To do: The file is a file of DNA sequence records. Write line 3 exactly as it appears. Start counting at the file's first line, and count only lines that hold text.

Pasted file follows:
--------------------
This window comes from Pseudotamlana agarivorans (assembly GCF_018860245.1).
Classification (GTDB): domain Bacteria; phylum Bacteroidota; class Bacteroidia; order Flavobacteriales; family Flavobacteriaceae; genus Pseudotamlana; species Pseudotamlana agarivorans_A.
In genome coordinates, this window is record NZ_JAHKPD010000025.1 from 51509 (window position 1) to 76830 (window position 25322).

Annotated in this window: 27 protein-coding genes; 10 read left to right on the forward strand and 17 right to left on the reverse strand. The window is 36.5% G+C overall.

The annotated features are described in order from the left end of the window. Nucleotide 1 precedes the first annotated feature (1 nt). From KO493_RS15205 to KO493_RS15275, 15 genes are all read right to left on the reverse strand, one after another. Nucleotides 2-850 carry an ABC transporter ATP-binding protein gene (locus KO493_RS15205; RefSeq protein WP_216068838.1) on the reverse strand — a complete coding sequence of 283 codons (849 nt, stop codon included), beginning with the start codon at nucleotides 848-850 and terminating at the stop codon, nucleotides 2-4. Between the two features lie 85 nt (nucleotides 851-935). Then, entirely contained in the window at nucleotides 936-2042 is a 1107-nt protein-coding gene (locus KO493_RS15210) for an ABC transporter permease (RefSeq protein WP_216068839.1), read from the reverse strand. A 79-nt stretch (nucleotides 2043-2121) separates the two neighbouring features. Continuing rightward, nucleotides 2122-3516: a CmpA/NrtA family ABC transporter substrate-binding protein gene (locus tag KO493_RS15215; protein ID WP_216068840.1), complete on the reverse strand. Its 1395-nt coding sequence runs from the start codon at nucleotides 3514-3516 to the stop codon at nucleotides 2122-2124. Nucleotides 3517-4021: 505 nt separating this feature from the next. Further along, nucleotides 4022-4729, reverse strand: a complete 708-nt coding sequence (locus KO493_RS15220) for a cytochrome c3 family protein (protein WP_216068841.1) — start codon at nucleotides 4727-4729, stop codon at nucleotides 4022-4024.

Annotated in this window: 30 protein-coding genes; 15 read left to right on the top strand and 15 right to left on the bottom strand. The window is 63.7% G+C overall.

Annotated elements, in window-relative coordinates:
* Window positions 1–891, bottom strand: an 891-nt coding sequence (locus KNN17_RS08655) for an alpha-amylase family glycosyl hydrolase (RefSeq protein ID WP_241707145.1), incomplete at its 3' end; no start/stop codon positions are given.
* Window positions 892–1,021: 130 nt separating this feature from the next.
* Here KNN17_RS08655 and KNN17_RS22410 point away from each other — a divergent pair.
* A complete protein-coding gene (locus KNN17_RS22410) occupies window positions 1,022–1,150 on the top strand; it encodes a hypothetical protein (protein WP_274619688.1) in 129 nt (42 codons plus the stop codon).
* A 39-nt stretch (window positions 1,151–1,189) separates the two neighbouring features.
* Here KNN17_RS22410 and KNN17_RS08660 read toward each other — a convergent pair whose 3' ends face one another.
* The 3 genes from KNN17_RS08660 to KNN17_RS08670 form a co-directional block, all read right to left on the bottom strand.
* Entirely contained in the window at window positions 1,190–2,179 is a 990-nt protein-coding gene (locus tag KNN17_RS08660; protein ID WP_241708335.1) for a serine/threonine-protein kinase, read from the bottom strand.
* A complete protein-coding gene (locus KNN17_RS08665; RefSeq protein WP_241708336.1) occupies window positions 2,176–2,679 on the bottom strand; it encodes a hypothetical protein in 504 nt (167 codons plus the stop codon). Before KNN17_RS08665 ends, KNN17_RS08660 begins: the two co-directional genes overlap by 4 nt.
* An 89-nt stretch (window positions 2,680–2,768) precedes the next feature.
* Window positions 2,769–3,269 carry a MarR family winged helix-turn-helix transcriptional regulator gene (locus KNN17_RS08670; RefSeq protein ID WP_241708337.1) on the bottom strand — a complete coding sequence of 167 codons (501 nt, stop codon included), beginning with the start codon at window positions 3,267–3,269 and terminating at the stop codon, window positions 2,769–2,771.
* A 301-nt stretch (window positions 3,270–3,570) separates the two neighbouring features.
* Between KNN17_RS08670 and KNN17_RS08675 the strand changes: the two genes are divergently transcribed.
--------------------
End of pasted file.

In genome coordinates, this window is record NZ_JAHKPD010000025.1 from 51509 (window position 1) to 76830 (window position 25322).